American Society of Civil Engineers

Detached Eddy Simulation Investigation of Turbulence at a Circular Pier with Scour Hole

by G. Kirkil, M.ASCE, (Postdoctoral Research Staff Member, Atmospheric, Earth, and Energy Div., Lawrence Livermore National Laboratory, P.O. Box 808, L-103, Livermore, CA 94551; formerly, Graduate Research Assistant, Dept. of Civil and Environmental Engineering, IIHR-Hydroscience and Engineering, Stanley Hydraulics Laboratory, The Univ. of Iowa, Iowa City, IA 52242. E-mail:, G. Constantinescu, (corresponding author), M.ASCE, (Associate Professor, Civil and Environmental Engineering, IIHR-Hydroscience and Engineering, Stanley Hydraulics Laboratory, The Univ. of Iowa, Iowa City, IA 52242 E-mail:, and R. Ettema, M.ASCE, (Professor, College of Engineering and Applied Science, The Univ. of Wyoming, Laramie, WY 82071. E-mail:

Journal of Hydraulic Engineering, Vol. 135, No. 11, November 2009, pp. 888-901, (doi:

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Document type: Journal Paper
Award Title: Karl Emil Hilgard Hydraulic Prize, 2011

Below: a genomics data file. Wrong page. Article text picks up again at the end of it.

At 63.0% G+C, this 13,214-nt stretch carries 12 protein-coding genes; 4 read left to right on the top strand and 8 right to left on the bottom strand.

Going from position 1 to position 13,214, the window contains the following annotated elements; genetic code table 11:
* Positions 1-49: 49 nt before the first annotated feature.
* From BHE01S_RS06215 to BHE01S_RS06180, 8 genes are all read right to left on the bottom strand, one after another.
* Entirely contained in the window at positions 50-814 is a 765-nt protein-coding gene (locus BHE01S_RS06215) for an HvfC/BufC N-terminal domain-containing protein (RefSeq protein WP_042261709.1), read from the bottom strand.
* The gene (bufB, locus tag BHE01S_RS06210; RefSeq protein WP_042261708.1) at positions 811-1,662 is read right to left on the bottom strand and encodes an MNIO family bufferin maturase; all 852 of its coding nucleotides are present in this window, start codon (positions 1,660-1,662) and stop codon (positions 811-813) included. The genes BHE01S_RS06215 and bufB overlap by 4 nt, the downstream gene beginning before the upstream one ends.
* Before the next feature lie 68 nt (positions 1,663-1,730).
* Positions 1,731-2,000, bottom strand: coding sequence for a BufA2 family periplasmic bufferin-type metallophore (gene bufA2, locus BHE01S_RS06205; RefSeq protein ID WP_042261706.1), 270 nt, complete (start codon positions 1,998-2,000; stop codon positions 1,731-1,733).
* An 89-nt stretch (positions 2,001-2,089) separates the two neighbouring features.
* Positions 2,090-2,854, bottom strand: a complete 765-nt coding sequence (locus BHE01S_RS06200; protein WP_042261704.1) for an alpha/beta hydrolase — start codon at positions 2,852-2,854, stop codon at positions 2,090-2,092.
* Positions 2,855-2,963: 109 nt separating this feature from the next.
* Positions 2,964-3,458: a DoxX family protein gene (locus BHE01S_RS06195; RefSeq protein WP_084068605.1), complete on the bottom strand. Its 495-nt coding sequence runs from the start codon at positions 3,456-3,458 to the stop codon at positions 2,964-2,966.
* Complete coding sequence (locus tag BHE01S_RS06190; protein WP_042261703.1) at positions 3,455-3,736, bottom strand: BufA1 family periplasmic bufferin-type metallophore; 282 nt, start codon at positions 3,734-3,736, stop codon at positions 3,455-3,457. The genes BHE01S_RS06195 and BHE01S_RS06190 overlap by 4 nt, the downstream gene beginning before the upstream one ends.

Abstract: This paper uses results from detached eddy simulation to reveal the dynamics of large-scale coherent eddies in the flow around a circular pier with an equilibrium scour hole. This is important for the sediment transport because the local scour process is controlled to a large extent by the large-scale coherent structures present in the near-bed region. The present paper investigates the dynamics of these coherent structures, their interactions and their role in entraining sediment in the later stages of the scour process when the horseshoe vortex system is stabilized by the presence of a large scour hole. The pier Reynolds number was 2.06 x 105, outside the range of well-resolved large-eddy simulation (LES). Additionally, scale effects are investigated based on comparison with LES results obtained at a much lower Reynolds number of 16,000 in a previous investigation. The paper provides a detailed study of the dynamics of the main necklace vortices of the horseshoe vortex system, including an investigation of the bimodal oscillations, their effect on the amplification of the turbulence within the scour hole and the interactions of the necklace vortices with the downflow. Several mechanisms for the growth of the downstream part of the scour hole in the later stages of the scour process are discussed. Similar to the low-Reynolds-number simulation, and consistent with experimental observations, the presence of strong upwelling motions near the symmetry plane resulted in the suppression of the large-scale vortex shedding in the wake. The fact that the nondimensional values of the turbulent kinetic energy and pressure RMS fluctuations in the higher Reynolds number simulation were consistently lower inside the regions of high turbulence amplification associated with the main necklace vortex, the separated shear layers and the near-wake shows that changes in the flow and turbulence due to the Reynolds number and scour hole geometry can be quantitatively significant over Reynolds numbers between 104 and 105.

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